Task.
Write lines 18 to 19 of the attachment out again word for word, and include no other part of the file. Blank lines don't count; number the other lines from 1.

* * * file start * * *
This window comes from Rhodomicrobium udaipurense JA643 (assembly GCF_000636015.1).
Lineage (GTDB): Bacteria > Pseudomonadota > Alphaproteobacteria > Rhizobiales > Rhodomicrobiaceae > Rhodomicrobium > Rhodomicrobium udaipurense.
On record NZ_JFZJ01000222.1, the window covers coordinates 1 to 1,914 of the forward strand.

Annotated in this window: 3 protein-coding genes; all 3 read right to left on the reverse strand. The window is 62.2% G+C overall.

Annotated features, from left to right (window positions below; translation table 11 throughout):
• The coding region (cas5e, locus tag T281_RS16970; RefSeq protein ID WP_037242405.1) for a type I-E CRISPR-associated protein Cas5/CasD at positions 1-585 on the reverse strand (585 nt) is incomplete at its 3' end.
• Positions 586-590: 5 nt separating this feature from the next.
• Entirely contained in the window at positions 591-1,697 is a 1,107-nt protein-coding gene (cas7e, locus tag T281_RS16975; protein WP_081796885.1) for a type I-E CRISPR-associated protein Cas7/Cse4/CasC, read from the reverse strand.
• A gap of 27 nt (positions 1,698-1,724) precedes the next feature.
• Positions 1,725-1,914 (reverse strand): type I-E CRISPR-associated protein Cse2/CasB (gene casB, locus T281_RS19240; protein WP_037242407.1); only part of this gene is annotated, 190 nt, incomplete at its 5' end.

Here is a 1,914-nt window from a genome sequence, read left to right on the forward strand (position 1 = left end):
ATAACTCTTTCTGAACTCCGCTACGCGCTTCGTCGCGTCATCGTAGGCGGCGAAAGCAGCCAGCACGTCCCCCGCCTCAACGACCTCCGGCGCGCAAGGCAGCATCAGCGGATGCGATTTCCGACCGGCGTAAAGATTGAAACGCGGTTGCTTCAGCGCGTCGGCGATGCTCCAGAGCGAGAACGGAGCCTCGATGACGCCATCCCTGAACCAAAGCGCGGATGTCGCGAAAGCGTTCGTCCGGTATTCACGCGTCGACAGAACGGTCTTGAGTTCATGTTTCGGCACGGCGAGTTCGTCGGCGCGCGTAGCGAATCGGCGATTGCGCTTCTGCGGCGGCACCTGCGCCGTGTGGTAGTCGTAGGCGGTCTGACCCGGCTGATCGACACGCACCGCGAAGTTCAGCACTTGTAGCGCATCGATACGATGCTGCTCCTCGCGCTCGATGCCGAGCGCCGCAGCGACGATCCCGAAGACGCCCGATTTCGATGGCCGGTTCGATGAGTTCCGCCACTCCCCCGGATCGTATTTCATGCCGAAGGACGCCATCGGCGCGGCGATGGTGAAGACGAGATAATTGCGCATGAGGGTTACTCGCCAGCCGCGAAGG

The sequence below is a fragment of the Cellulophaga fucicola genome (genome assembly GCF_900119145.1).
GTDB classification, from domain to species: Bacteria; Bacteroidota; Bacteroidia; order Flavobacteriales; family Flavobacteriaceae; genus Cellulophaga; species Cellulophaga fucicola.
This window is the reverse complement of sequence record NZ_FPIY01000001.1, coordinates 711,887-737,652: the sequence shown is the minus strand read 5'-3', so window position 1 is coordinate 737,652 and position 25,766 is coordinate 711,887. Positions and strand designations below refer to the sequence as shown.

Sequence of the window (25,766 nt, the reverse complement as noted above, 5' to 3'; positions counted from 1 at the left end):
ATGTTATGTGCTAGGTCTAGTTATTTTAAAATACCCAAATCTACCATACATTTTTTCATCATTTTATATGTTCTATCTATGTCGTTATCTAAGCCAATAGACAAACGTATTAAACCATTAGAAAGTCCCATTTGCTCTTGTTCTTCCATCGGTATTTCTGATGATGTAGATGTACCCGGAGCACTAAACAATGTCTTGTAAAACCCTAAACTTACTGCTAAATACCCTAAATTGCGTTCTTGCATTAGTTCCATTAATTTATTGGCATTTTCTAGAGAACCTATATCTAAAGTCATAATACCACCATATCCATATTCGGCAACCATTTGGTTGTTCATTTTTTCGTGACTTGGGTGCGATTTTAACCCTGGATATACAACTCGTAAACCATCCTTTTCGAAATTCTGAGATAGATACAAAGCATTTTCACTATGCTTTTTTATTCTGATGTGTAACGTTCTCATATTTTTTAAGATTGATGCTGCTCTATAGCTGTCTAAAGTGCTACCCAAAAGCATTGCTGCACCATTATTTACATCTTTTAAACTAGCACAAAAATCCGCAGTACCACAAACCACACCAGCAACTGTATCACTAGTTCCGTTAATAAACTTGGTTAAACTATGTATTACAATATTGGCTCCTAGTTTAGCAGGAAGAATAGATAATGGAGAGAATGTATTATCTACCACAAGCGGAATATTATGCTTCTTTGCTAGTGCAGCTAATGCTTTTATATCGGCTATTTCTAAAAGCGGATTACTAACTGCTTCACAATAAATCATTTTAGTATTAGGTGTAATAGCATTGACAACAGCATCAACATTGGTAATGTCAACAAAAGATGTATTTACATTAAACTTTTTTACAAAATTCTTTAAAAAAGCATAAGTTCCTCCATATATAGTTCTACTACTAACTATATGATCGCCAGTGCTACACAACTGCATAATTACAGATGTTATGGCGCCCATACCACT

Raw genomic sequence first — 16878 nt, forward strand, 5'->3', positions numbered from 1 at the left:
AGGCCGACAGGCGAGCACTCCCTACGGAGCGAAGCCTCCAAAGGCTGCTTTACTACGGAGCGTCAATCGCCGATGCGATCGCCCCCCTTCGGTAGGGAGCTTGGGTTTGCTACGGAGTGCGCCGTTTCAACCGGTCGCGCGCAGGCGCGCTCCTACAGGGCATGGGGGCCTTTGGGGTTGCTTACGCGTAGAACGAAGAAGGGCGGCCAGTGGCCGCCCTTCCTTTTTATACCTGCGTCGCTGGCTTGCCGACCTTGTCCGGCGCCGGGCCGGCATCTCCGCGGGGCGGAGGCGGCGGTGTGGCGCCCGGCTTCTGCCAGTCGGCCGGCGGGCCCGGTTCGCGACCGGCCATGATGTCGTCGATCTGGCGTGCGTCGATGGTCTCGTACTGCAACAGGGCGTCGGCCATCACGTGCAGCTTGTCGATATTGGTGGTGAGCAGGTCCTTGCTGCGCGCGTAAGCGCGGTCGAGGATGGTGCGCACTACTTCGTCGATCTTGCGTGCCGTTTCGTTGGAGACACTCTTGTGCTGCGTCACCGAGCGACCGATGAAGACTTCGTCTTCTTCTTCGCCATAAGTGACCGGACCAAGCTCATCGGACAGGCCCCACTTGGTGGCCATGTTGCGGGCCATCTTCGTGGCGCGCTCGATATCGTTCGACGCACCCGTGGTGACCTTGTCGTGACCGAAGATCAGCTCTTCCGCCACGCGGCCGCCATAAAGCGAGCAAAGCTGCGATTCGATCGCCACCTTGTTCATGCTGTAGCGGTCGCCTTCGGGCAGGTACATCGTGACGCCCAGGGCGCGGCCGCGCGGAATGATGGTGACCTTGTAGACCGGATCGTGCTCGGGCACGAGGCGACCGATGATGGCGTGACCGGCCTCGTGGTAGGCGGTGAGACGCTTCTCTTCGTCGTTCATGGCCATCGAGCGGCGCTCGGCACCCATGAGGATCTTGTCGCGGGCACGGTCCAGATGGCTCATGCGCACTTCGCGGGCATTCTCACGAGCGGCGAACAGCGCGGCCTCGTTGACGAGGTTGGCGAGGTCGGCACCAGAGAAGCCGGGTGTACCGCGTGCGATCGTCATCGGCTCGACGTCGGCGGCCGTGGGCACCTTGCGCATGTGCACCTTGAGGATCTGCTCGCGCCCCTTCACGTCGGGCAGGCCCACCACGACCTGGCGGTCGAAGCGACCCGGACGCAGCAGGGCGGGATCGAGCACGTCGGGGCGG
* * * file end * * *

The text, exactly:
Raw genomic sequence first — 16878 nt, forward strand, 5'->3', positions numbered from 1 at the left:
AGGCCGACAGGCGAGCACTCCCTACGGAGCGAAGCCTCCAAAGGCTGCTTTACTACGGAGCGTCAATCGCCGATGCGATCGCCCCCCTTCGGTAGGGAGCTTGGGTTTGCTACGGAGTGCGCCGTTTCAACCGGTCGCGCGCAGGCGCGCTCCTACAGGGCATGGGGGCCTTTGGGGTTGCTTACGCGTAGAACGAAGAAGGGCGGCCAGTGGCCGCCCTTCCTTTTTATACCTGCGTCGCTGGCTTGCCGACCTTGTCCGGCGCCGGGCCGGCATCTCCGCGGGGCGGAGGCGGCGGTGTGGCGCCCGGCTTCTGCCAGTCGGCCGGCGGGCCCGGTTCGCGACCGGCCATGATGTCGTCGATCTGGCGTGCGTCGATGGTCTCGTACTGCAACAGGGCGTCGGCCATCACGTGCAGCTTGTCGATATTGGTGGTGAGCAGGTCCTTGCTGCGCGCGTAAGCGCGGTCGAGGATGGTGCGCACTACTTCGTCGATCTTGCGTGCCGTTTCGTTGGAGACACTCTTGTGCTGCGTCACCGAGCGACCGATGAAGACTTCGTCTTCTTCTTCGCCATAAGTGACCGGACCAAGCTCATCGGACAGGCCCCACTTGGTGGCCATGTTGCGGGCCATCTTCGTGGCGCGCTCGATATCGTTCGACGCACCCGTGGTGACCTTGTCGTGACCGAAGATCAGCTCTTCCGCCACGCGGCCGCCATAAAGCGAGCAAAGCTGCGATTCGATCGCCACCTTGTTCATGCTGTAGCGGTCGCCTTCGGGCAGGTACATCGTGACGCCCAGGGCGCGGCCGCGCGGAATGATGGTGACCTTGTAGACCGGATCGTGCTCGGGCACGAGGCGACCGATGATGGCGTGACCGGCCTCGTGGTAGGCGGTGAGACGCTTCTCTTCGTCGTTCATGGCCATCGAGCGGCGCTCGGCACCCATGAGGATCTTGTCGCGGGCACGGTCCAGATGGCTCATGCGCACTTCGCGGGCATTCTCACGAGCGGCGAACAGCGCGGCCTCGTTGACGAGGTTGGCGAGGTCGGCACCAGAGAAGCCGGGTGTACCGCGTGCGATCGTCATCGGCTCGACGTCGGCGGCCGTGGGCACCTTGCGCATGTGCACCTTGAGGATCTGCTCGCGCCCCTTCACGTCGGGCAGGCCCACCACGACCTGGCGGTCGAAGCGACCCGGACGCAGCAGGGCGGGATCGAGCACGTCGGGGCGG